Tuesday, October 15, 2013

Dave Dobbyn: Twist

Dave Dobbyn’s induction into the New Zealand Music Hall of Fame is on tonight, as part of the Apra Silver Scrolls awards. The NZ Herald will be streaming the event, watch it live this evening here.

Here's an interview I digitised from 1995 (off Frenzy), with Dobbyn talking about his album Twist, his first since moving home from Australia after a decade away. Dobbyn talks about working with Neil Finn, who produced the album. Like Finn, Dobbyn was working through on reconnecting with his homeland, and making sense of his place here.

Photo via Audioculture

Back in 1984 Russell Brown was a journalist at Rip It Up magazine, and his reporting on the Queen St riot is here (scans one and two). He's written a piece for Audioculture recalling those events, with great photos from Murray Cammick and Bryan Staff. Dobbyn's band DD Smash was playing when the riot kicked off. He was accused by Police of inflaming the crowd with his alleged comments from the stage. There's a transcript of a tape recording of that on Audioculture too.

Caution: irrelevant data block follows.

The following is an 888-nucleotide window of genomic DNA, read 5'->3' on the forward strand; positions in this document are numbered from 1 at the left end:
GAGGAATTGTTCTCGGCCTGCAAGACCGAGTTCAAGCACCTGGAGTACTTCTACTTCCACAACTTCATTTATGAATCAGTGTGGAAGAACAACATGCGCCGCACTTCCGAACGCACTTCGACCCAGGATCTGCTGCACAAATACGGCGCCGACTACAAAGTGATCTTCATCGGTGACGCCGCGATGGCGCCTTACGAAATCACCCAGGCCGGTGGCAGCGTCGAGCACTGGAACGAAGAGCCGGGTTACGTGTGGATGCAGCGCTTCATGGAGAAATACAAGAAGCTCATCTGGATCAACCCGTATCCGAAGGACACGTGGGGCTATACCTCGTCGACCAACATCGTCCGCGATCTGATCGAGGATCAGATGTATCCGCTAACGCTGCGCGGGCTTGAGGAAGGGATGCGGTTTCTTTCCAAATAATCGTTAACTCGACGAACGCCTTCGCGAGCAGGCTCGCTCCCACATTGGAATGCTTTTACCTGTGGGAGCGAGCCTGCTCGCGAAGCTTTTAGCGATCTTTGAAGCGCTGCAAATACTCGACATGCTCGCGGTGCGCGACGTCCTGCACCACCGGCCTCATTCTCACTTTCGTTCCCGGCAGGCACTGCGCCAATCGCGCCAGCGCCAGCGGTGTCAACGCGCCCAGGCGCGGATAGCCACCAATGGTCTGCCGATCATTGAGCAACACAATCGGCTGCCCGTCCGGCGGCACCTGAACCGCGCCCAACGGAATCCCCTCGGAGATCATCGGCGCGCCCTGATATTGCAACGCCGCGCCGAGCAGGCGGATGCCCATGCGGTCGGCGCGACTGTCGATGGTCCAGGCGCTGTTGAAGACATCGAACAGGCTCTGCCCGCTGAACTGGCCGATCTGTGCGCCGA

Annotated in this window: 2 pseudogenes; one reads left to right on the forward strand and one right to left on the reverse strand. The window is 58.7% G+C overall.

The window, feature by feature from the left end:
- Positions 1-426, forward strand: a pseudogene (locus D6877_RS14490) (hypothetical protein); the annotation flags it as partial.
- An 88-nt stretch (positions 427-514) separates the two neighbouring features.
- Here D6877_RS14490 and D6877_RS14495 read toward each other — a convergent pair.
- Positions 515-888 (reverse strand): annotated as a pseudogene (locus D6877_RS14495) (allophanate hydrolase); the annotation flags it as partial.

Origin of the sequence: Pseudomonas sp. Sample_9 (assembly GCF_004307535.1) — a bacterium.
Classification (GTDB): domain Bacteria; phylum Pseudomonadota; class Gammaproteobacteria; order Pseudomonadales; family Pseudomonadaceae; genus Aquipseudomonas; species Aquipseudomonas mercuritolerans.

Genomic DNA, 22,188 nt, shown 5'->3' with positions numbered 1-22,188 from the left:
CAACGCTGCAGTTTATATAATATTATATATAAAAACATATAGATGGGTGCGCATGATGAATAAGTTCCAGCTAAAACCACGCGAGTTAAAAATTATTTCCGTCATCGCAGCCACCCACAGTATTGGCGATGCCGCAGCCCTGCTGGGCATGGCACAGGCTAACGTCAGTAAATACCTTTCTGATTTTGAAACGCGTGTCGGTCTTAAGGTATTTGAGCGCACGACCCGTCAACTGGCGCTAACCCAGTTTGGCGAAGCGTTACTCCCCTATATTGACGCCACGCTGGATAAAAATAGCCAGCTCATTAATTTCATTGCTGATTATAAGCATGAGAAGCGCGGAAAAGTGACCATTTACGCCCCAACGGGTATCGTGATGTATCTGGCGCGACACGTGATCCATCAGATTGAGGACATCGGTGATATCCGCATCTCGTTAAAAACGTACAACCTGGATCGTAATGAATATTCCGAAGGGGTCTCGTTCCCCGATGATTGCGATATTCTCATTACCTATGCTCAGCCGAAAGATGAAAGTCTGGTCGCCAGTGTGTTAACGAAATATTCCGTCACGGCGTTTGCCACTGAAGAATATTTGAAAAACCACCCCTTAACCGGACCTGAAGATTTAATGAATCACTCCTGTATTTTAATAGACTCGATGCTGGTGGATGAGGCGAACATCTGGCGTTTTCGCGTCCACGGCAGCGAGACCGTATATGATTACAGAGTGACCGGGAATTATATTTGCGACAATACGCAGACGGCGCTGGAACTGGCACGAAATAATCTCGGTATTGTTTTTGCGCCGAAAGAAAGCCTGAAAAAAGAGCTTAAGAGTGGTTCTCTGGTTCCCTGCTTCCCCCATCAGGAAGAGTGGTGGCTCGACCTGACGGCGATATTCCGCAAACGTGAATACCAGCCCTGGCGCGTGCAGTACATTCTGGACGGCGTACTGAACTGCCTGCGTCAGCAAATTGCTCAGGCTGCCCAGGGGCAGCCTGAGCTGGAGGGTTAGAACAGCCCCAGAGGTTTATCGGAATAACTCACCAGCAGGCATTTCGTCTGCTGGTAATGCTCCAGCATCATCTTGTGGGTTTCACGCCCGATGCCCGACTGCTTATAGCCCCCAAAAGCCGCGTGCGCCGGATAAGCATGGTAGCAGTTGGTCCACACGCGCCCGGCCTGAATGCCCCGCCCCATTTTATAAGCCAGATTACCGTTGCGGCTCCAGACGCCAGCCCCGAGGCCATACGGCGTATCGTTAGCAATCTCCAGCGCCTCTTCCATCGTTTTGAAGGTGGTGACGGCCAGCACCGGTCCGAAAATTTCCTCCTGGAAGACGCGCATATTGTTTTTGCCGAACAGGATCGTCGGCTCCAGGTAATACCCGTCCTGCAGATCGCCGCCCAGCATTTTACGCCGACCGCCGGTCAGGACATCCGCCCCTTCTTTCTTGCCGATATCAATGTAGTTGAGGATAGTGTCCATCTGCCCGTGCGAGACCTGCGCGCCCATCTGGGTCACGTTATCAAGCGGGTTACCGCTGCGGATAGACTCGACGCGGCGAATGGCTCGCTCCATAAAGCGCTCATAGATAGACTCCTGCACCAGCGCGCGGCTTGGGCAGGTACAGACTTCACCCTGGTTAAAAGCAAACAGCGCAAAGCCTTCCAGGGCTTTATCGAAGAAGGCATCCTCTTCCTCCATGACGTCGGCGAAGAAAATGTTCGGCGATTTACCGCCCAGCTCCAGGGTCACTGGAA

Dobbyn ended up getting hauled in front of the courts over the riot. He told NZ Herald's Greg Dixon the case cost him $12,000 in lawyer's fees. His lawyer was Peter Williams.

Russell writes "... The truth was that although he said one thing he still regrets, the Queen Street riot was not Dave Dobbyn's fault. Alcohol certainly played a major part (laws on public drinking were changed as a consequence). So did an unruly public mood that had grown during the Springbok tour and brewed in the dying days of the Muldoon government.

But, overwhelmingly, the cause of the riot was a series of disastrous decisions by the police. A dark era of policing – the one of Gideon Tait's team policing units and their provocative raids on pubs where bands played – met its end in disaster. My reporting later went to the commission of inquiry on the riot, where I gather it was of interest.

Christmas of 1984, at a barbecue at my parents' place in Upper Hutt, I was talking to a senior Māori policeman, a friend of the family.

"So," my dad piped up, "Russell says you guys blew it at Aotea Square." I cringed and inwardly cursed my father for raising it.

"Yeah," said the policeman, sadly, looking at us both. "We did."

Ripper Records' Bryan Staff (top right) taking photos in Queen Street - Photo by Bruce Jarvis, via Audioculture

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